Assume initially that timer 51 times out before the running program is completed. Under these conditions, a save operation must be performed. When timer 5] times out, step 70, AND gate 35 is fully conditioned to generate an interrupt input on line 61 to dispatch control circuit 26. The interrupt signal on line 61 is passed directly to line 28 to initiate the save operation (step 72). The signal on line 28 is applied as a write input in each of the write control circuits 18 in the read-write control circuits 16. This energizes the write control circuits to cause each memory 12 to store the contents of its associated element 10 at the address in the memory 12 indicated by priority level register 20. Since it is assumed that a priority 7 program was initially being executed, the information being saved would be stored in the PL 7 address position of each memory 12. The save operation described above is performed in parallel in the memories 12, and is thus effected in the time required for one memory cycle. This is less than 10% of the time normally required to perform the save operation in existing systems and requires about the same time as the more expensive and complex system de scribed earlier.

At the same time the save operation of step 72 is being performed, the storing ofinformation on the service request, including its priority level and the address where execution of the program called for by the request is to commence is stored in scheduled store 32. This is performed in conjunction with the normal input processing of the service request which involves, among other things, the storing of additional information relating thereto in the processor memory (step 74). As indicated previously, the storing of information in schedule store 32 is under control of signals on line 36, the inputs to the schedule store being on line 33, and initiation of the input processing by the processor is under control ofa signal or signals on line 3].

When the input processing of a first service request from the input/output interface of the processor has been completed, dispatch control circuit 26 tests to determine whether service request line 34 is still high (step 76). Since flip-flop 45 is in its Zero state, and timer 51 has timed out, AND gate 35 will remain fully conditioned to apply an interrupt input through line 61 to dispatch control circuit 26 so long as line 34 remains high. From FIG. 2, it is seen that. so long as there are service requests to be processed, dispatch control circuit 26 causes the processor input routine to be re executed, including the storing of information in schedule store 32.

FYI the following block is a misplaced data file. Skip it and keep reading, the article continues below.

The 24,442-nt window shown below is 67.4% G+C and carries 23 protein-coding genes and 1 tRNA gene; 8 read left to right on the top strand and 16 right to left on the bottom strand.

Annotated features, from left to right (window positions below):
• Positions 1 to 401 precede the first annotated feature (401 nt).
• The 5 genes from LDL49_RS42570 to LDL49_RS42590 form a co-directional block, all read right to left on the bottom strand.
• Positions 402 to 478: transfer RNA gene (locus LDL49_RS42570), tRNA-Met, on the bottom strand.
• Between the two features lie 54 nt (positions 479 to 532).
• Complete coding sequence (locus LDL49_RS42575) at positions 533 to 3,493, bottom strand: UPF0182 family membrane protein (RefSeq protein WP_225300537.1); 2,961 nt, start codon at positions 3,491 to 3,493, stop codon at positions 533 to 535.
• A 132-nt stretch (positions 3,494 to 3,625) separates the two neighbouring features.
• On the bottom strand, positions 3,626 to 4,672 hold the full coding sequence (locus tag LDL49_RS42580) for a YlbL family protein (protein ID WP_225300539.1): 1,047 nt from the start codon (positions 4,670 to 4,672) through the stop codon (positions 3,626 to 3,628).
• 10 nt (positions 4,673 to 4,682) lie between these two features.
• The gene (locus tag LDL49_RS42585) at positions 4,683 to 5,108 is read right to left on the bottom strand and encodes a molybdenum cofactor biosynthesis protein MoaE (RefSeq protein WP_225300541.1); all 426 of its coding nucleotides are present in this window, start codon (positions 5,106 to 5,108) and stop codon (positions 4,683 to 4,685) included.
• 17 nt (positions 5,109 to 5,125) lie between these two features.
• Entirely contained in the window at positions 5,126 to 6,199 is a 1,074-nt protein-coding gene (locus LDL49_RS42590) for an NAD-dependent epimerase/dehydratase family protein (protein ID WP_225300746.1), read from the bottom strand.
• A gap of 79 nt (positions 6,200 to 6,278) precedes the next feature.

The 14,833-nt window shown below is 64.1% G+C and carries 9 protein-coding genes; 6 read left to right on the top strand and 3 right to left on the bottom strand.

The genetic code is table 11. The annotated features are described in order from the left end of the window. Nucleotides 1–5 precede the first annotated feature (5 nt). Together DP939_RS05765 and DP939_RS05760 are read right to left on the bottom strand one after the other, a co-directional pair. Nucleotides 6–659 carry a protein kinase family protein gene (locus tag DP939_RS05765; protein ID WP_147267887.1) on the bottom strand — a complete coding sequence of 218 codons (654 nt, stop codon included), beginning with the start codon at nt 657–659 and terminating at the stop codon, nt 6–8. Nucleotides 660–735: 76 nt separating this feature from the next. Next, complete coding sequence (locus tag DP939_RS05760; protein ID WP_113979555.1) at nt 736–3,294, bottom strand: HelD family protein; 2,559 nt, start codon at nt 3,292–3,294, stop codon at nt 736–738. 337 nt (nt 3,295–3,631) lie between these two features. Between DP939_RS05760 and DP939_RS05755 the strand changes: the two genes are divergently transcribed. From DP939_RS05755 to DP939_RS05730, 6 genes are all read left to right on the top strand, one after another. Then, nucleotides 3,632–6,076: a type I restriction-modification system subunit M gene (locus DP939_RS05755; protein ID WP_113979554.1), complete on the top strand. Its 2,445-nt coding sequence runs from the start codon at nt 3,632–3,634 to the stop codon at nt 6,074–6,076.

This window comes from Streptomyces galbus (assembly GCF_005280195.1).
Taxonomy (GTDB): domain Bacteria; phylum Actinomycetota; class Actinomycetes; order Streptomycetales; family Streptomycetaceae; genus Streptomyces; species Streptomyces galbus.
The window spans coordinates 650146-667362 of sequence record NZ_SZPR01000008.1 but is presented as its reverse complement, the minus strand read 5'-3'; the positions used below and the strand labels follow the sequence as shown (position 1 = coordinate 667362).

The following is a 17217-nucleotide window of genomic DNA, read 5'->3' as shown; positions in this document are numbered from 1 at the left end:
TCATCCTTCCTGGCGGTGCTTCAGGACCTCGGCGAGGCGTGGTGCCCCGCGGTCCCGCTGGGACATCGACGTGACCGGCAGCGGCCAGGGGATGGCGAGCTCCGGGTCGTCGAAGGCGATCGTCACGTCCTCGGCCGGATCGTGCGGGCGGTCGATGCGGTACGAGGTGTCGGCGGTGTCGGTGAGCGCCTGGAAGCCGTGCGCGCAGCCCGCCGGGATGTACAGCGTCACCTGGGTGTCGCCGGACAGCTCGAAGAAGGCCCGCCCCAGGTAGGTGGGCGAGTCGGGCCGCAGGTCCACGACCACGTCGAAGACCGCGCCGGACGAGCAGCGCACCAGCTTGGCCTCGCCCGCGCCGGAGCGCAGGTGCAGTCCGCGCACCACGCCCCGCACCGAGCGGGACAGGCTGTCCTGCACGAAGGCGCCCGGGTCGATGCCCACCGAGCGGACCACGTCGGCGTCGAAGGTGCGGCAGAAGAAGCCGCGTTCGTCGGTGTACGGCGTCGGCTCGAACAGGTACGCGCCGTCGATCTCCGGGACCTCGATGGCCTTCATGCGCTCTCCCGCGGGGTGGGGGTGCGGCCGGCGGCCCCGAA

When all ofthe service requests which were accumulated at the processor input/output interface during the running of timer 5] have been processed, a signal no longer appears on service request line 34 deconditioning AND gate 35. The absence of a signal on line 34 causes inverter 39 to generate an output on line 4! which is applied to set Inhibit Interrupt flip-flop 45 to its One state (step 78). This effectively inhibits any new service request from generating an interrupt to circuit 26.

When, during step 76, dispatch control circuit 26 determines that there are no further service requests to be processed (i.e., there is no signal on input line 61) circuit 26 generates an output on interrogate line 40 to schedule store 32 (step 80). The object of the interrogate step is to determine the highest priority program waiting to be executed (step 82). Assume that the pri ority program called for by the first service request is the highest priority program called for during the interrupt step just completed. Since it can be further assumed that the program which was being executed at the time of the interrupt was the highest priority program in the system at that time, the new program would now be the highest priority program in the system resulting in a branch to step 84. Under these conditions. dispatch control circuit 26 would set the priority level ofthe new program (priority 5) into priority level register 20 (step 84) and appropriate signals would be sent over line 31 to cause the processor to start execution of this new program (step 86).

Assume now that while the priority 5 program is being executed, one or more service requests are re ceived at the processor input/output interface causing a signal to appear on line 34, and that at least one of the received service requests calls for a priority 3 program to be executed. On the receipt of the first service request. AND gate 38 is fully conditioned causing interrupt inhibit timer 51 to be set. However, assume that the execution of the priority 5 program is completed while the timer is still running (step 88) causing a signal to appear on line 63. The signal on line 63 is applied to reset timer 51 reconditioning AND gate 35 to cause an interrupt signal to be applied to circuit 26 (step 90). However. since a signal also appears on line 34 at this time. AND gate 37 is fully conditioned to generate an output on line 65 which is also applied to dispatch control circuit 26. This effects the performance of step 92. The signal on line 65 inhibits the interrupt signal from being applied to save line 28, this operation not being required since the execution of the running program was completed. Dispatch control circuit 26 thus branches to step 74 to cause the input processing of the received service requests to be performed in the manner previously indicated. When all service requests have been processed, interrupt inhibit flip-flop 45 is set to its One state also in the manner previously indicated.